In the light of our results, we are now extending our minimally invasive approaches to CHD which are more complex than ASD. Besides, the safety of the peripheral CPB convinced us to employ it progressively to lower body weight patients. We believe that soon, due to the miniaturization of surgical instruments, cannulas, and tubing systems, we will spread the use of minimally invasive surgery with peripheral CPB in even smaller children.
Since many years, it has been our institutional policy to promote a gender-differentiated minimally invasive approach for patients with CHD . This has proven to be safe, and it offers excellent clinical results comparable to classic more invasive methods. In addition, in our experience, we have demonstrated a 95% patient satisfaction after RAMT, with no evidence of scoliosis, restriction to shoulder movement, breast development, or lactation problems at follow-up . The only complication we could outline in our female patients with mini-thoracotomy (MT) was a temporary trivial neuro-sensorial deficit at the mammary area that disappeared in all within 6 months after surgery. In addition to the benefit of a limited cutaneous incision, a careful and gentle muscle plane dissection and reconstruction is certainly related to the high quality of our results. It is highly advisable that the MT incision be located very low in the submammary area, usually at least 4–5 cm under the right nipple and away from any possibility of future breast development.
The RALMT has been added relatively recently in our minimally invasive surgical armamentarium , and it has rapidly gained affidability as it has proven to be an effective and safe approach to correct patients with PAPVD from the right lung (which is even easier to identify from this approach). Also, it allows excellent visualization of the aortic root when needed (i.e., aortic cross-clamping or access to the aortic valve or sub-valvar area).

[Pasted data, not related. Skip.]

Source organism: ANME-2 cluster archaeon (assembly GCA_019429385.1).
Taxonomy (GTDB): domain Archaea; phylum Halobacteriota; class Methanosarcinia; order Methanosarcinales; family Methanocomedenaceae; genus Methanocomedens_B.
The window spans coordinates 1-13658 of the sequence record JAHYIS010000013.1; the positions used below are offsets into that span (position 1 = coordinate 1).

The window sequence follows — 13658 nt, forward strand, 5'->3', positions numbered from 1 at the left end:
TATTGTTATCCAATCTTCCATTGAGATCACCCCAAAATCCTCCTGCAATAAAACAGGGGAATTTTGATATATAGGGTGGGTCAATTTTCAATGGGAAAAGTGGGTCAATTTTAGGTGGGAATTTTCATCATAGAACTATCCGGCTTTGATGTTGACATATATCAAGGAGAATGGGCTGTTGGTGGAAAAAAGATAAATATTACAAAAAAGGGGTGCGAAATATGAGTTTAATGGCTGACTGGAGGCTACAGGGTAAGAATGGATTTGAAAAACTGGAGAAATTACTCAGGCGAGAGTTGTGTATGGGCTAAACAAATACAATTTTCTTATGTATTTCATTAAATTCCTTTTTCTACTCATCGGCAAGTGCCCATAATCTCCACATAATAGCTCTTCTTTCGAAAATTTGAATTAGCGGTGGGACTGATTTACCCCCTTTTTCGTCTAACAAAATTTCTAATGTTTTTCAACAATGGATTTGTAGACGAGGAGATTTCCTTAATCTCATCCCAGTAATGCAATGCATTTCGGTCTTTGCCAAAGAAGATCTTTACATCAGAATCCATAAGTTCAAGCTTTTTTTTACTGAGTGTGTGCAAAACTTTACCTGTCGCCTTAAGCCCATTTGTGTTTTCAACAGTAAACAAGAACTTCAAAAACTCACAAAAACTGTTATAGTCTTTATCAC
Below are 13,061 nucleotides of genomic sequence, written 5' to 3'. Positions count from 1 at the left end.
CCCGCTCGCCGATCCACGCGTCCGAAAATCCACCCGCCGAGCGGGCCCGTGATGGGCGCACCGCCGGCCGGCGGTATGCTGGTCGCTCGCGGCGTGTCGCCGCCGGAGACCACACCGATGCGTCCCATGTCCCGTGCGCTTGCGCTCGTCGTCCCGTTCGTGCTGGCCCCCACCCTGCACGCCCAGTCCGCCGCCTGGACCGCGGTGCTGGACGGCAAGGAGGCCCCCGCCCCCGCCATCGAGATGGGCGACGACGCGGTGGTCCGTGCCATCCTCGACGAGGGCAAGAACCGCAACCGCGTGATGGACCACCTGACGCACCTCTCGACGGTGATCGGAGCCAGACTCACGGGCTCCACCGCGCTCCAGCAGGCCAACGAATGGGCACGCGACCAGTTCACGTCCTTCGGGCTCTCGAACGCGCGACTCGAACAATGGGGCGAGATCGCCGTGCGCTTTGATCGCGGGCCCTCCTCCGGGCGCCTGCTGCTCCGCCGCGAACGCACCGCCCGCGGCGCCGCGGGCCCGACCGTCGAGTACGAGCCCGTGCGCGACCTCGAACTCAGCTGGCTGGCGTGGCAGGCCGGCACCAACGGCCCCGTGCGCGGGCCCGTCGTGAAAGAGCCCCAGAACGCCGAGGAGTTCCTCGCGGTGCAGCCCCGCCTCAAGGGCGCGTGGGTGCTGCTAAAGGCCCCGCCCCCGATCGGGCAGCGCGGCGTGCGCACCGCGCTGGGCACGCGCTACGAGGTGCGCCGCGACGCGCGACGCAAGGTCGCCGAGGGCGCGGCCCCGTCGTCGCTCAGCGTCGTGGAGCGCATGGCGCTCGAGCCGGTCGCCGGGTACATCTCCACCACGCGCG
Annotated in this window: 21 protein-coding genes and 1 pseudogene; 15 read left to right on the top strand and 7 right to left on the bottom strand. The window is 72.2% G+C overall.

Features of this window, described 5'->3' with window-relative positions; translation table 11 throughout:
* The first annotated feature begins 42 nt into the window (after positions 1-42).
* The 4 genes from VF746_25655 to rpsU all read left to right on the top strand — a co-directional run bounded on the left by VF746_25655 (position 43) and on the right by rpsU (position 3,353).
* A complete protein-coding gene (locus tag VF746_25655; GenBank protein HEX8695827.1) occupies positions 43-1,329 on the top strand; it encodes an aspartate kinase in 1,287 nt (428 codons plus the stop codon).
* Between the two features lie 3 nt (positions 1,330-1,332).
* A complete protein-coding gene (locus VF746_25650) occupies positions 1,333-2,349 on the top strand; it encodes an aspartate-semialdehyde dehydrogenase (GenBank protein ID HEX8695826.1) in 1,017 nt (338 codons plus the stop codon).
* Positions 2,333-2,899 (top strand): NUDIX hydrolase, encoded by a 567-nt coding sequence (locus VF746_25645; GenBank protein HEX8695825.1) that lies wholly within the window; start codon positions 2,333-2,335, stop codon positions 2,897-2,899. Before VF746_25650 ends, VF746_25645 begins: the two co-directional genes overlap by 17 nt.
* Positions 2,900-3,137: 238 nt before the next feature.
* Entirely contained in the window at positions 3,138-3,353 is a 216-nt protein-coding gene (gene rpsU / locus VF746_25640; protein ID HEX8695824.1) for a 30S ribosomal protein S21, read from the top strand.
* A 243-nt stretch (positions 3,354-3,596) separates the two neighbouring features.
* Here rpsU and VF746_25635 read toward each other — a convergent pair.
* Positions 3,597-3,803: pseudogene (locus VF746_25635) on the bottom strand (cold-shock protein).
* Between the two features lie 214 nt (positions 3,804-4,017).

In our two decades of experience, induced ventricular fibrillation has been a safe and reproducible technique, which we have always associated with mild systemic protective hypothermia [7, 25, 26]. It avoids cumbersome cross-clamping and consequently allows smaller access especially in RAMT or RALMT approaches. Nonetheless, we are also aware that a cross-clamping through RAMT can also be used when needed . With the recent introduction of the RALMT, which exposes the ascending aorta much better, aortic cross-clamping can be quickly done employing a Novare Straight Cygnus Aortic Cross Clamp in adults or even with conventional Chitwood clamps in children.
Intraoperative TEE echocardiographic monitoring is of paramount importance in such limited surgical exposure since it can ensure a total de-airing of the left chambers together with a complete assessment of the surgical correction and detection of possible residual lesions. Furthermore, the utilization of Trendelenburg position as a default position during open heart surgery on induced FV is a new safety strategy to prevent a cerebral air embolism.
The use of a peripheral CPB has been shown to be a safe and excellent option in selected patients [18, 19], since it permits minimal surgical incisions, consequently reducing the patient’s surgical trauma. As mentioned above, the NIRS monitoring of the blood perfusion to the lower extremities in patients with peripheral CPB is a useful tool to control blood flow perfusion variations to the lower extremities during CPB time. It is of notice that we were never required to convert peripheral to central CPB because of issues with lower limb blood flow. However, critical NIRS levels (<30%) has been reached in patients with a bodyweight of less than 15 kg for a maximum period of 30 min, which has entirely normalized after arterial decannulation as did the postoperative myoglobin and creatine phosphokinase levels (within 12 hours). Last, we needed to patch repair the femoral artery only in five patients among all. However, as we shifted to the subaxillary (muscle sparse) approach, we have switched to central aortic cannulation utilizing the same arterial cannula (Medtronic Bio-Medicus NextGen MN, USA), to avoid residual stenosis in borderline femoral arteries (in children < than 15 kg).